Boss of Portlaoise and other prisons steps down early

Conor Ganly

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Conor Ganly

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news@leinsterexpress.ie

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Sheila Stack is presented with Brian Stack's 21 Year Medal by Director General Michael Donnellan at the memorial service for Brian Stack at the Prison Service College, Portlaoise. Picture: Alf Harvey/

The Director General of the Prison Service is leaving the job less than half way into his five year term.

Mininister for Justice Charlie Flangan has confirmed that Michael Donnellan would will complete his term as Director General of the Irish Prison Service on Friday, November 30.

Mr Donnellan has served as Director General since 2011, prior to which he spent six years as Director of the Probation Service.

He was reappointed for a furthre five year term in January 2017. At the time Minister Fitzgerald said Mr Donellan would continue to enhance the safety of our citizens by providing rehabilitation and opportunities for prisoners.

"I wish Michael well in his role and look forward to continuing to work closely with him as we strive to provide a world class Prison Service," she said.

A Department of Justice statement gave no reason for Mr Donnellan's early departure. Instead, Minister Flanagan praised the man who oversees the running of prisons in Portlaoise and elsewhere.

“I want to pay a warm tribute to Michael Donnellan who has led the Irish Prison Service with energy, integrity and dedication for the last seven years.

"Since my appointment as Minister, I have witnessed Michael’s progressive and compassionate approach first hand. He has led a significant culture change in the penal system as well as delivering infrastructural improvements to the prison environment and championing a joined up approach to the management of offenders. Michael has overseen a reduction in the number of prisoners on restricted regime and worked with the Probation Service to deliver important prisoner rehabilitation initiatives.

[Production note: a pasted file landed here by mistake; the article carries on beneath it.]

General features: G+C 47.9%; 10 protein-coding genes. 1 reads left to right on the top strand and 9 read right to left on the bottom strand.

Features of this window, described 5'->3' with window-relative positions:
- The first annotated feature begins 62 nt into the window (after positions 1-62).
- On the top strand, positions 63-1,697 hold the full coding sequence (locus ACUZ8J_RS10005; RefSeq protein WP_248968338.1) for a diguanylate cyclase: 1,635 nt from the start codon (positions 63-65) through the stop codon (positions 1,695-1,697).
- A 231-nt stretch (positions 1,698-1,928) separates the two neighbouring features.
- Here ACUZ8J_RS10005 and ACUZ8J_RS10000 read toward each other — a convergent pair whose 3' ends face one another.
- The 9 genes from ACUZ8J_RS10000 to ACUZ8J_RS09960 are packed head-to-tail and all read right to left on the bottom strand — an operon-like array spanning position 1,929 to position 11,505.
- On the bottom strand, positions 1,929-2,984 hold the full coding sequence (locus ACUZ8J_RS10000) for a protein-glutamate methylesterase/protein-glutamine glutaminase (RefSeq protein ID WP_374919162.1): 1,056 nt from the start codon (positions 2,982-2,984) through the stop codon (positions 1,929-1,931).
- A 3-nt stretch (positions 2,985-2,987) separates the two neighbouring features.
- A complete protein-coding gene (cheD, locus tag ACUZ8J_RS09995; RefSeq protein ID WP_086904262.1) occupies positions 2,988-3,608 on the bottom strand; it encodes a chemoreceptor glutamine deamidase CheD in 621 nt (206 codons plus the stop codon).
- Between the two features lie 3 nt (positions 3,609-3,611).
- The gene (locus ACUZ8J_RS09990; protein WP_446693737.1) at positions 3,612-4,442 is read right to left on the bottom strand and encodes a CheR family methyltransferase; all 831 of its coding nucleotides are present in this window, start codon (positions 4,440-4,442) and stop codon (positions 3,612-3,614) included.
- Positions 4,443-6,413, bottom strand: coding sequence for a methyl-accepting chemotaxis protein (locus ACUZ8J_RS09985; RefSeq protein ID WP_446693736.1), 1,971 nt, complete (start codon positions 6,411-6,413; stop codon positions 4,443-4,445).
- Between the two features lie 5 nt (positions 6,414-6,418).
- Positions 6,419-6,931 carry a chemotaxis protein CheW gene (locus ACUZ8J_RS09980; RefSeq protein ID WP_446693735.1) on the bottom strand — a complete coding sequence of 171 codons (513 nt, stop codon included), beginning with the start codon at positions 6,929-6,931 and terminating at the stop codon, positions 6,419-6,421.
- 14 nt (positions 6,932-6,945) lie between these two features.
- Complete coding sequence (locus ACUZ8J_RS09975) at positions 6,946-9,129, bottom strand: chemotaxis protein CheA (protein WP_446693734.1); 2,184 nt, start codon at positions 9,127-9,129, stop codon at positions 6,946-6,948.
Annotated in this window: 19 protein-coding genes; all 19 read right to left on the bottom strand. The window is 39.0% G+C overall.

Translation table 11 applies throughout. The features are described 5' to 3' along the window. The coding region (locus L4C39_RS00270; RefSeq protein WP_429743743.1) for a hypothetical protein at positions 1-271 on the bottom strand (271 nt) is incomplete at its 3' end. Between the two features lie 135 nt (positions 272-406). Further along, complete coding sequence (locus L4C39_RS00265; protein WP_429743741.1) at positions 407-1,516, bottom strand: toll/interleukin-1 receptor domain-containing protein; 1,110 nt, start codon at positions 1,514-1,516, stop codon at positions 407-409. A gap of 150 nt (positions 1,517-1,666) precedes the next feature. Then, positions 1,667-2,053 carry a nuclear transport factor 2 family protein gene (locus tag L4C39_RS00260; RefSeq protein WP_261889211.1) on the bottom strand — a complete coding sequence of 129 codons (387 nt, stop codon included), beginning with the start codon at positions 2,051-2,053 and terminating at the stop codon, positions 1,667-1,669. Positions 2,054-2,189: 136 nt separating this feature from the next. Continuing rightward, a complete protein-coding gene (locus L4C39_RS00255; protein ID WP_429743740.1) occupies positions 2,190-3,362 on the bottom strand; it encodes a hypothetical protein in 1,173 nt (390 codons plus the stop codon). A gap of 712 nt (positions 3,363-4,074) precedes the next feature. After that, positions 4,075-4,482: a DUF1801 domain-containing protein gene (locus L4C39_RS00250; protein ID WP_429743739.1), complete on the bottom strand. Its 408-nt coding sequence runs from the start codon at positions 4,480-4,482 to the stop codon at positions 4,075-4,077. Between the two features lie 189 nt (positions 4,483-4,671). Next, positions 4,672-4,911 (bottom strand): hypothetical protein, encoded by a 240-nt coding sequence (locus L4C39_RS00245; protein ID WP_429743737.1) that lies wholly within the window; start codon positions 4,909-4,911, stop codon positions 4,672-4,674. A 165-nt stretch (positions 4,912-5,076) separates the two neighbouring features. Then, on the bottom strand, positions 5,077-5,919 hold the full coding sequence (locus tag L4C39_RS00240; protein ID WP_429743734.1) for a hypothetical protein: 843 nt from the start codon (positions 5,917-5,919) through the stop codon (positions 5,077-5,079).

"From 2011 to 2017 Ireland reduced its prison population by 16% while reducing the number of prisoners on temporary release from 997 in February 2012 to 234 today.  These outcomes are recognised at home and internationally and my Department was rightly proud when Michael was the recipient of the International Corrections and Prisons Association’s Head of Service Award last year.

"Michael’s personal leadership has contributed enormously to the improvement of our prison service and he will be missed by all his colleagues in the criminal justice system.  I wish him all the best with what I’m sure will be an exciting next chapter for him,” he said.

Apart from his work in the prison and probation services, he served as Director of two children detention schools in Dublin. He spent his early career working within adult psychiatry before specialising in child and adolescent psychiatry. He worked in inner city London as a Social Worker, and then as Manager of Brixton Child Guidance Unit, before returning to Ireland in 1994.